The Water Purification Demonstration Project (Indirect Potable Reuse) is another area this committee should be following closely. All aspects of water recycling in SanDiego could use an infusion of energy and support. Previously, Marti Emerald and Donna Frye were the committee’s strongest proponents for IPR and they’re now gone. Zapf and Alvarez have yet to weigh in on this.

Water conservation. The committee could provide more leadership in helping to change local residents’ attitude about water use. Too many people think conservation is needed only during crisis and that everyone should be able to “return to normal” now that reservoirs that supply us from northern California have benefited from winter rains and snow. Donna Frye’s effort to strengthen the city’s water use regulations last fall was unfortunately weakened after the committee was pressured by special interests, but her basic idea should be promoted.

The next NR&C meeting is scheduled for March 2 (although no agenda posted as of this writing). I’m glad that Mr. Alvarez took the initiative on getting a committee website up, and having seen him in action at the first committee meeting I’m staying optimistic that this committee will rise to the coming challenges.


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Committee on Natural Resources and Culture stalls over action plan

Posted by George J Janczyn on February 3, 2011

The first meeting of the reconstituted San Diego City Council Committee on Natural Resources and Culture (NR&C) was held Wednesday February 2. The committee reorganized after last November’s election that brought in two new members to replace outgoing councilmembers.

David Alvarez, Chair, is taking the place of Donna Frye who termed out of her council position. Lorie Zapf is getting Marti Emerald’s seat (Emerald is still a Councilmember but received different committee assignments for this year). Carl DeMaio remains the Vice Chair and Sherri Lightner continues with her membership.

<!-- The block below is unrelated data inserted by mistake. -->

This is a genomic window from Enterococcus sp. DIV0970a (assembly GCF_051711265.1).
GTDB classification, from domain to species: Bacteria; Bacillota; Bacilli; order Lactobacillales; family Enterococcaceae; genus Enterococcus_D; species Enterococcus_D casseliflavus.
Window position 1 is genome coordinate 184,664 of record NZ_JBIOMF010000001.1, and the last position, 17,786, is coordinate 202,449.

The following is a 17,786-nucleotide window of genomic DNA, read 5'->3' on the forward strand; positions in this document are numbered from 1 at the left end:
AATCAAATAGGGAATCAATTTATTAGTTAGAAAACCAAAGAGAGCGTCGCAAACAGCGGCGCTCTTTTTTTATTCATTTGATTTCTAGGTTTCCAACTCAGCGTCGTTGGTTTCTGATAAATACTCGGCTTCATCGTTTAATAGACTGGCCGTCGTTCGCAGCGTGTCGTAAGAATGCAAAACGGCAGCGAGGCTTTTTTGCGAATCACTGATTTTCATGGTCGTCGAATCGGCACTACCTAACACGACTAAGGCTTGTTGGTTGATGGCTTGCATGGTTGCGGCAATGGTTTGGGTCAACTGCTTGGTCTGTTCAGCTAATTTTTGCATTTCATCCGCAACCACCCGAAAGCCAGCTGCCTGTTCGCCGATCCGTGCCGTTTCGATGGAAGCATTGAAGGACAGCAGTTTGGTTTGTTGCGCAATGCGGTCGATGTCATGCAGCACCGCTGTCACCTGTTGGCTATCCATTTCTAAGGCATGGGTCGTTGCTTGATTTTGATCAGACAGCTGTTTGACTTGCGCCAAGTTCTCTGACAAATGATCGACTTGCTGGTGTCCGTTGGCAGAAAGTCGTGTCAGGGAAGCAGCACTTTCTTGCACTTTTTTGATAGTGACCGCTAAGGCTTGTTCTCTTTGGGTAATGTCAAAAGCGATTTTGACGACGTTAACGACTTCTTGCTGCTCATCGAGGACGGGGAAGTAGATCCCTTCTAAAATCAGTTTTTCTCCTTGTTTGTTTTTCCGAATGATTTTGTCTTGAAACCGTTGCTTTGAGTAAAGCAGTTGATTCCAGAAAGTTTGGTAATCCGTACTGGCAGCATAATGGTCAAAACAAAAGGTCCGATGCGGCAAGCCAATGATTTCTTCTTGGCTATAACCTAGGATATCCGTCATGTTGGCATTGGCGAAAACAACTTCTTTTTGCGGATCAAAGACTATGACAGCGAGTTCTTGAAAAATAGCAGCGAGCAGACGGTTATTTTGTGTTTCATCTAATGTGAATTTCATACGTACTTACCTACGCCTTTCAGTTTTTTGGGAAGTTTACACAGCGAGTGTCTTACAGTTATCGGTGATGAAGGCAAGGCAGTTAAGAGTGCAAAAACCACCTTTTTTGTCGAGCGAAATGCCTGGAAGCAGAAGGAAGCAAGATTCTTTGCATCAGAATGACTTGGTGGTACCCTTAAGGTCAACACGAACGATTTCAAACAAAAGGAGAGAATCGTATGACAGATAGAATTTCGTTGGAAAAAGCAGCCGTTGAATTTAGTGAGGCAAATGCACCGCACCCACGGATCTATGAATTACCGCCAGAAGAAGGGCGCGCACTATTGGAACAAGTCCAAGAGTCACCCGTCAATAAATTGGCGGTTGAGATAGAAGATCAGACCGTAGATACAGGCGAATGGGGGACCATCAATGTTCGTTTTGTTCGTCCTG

The NR&C Committee’s area of responsibility includes Clean Water Program, Energy, Water, State and Federal Endangered Species Acts, Arts and Culture, TOT, Solid Waste Disposal, Recycling, APCD/Air Quality, Hazardous Waste, MSCP, and Regional Parks and Open Space. I follow the Committee’s doings because it is deeply involved in operations of the Public Utilities Department and especially with water.

Last December, Council President Anthony Young sent out a memo asking committee chairs to submit a 90-day action plan for their respective committees.

David Alvarez responded for NR&C on December 30, indicating that he was soliciting input from colleagues on the Council, the Mayor’s Office, City staff, and other stakeholders and hoped to have it ready by the end of January. He also stated that his own initial three priorities were: 1) Promoting water conservation; 2) Flood protection and environmental preservation; 3) Promoting energy efficiency and renewable energy.

Wednesday’s agenda included the 90-day action plan as a discussion item.

For this meeting I thought the committee members would talk about feedback Alvarez had gotten from the various stakeholders mentioned in his memo, then discuss their own priorities and negotiate a final 90-day action plan for the committee. That’s not what happened, though.

While they were working on the last agenda item before the action plan, Carl DeMaio slipped out of his chair, exited the room, and never returned.

I don’t know if Alvarez had other plans and changed because of DeMaio’s absence, but he asked Lightner and Zapf only to mention highlights from their memorandums, and then he had a few comments about his items. That was it. No discussion. No debate. No action plan. In effect, that made everything a priority.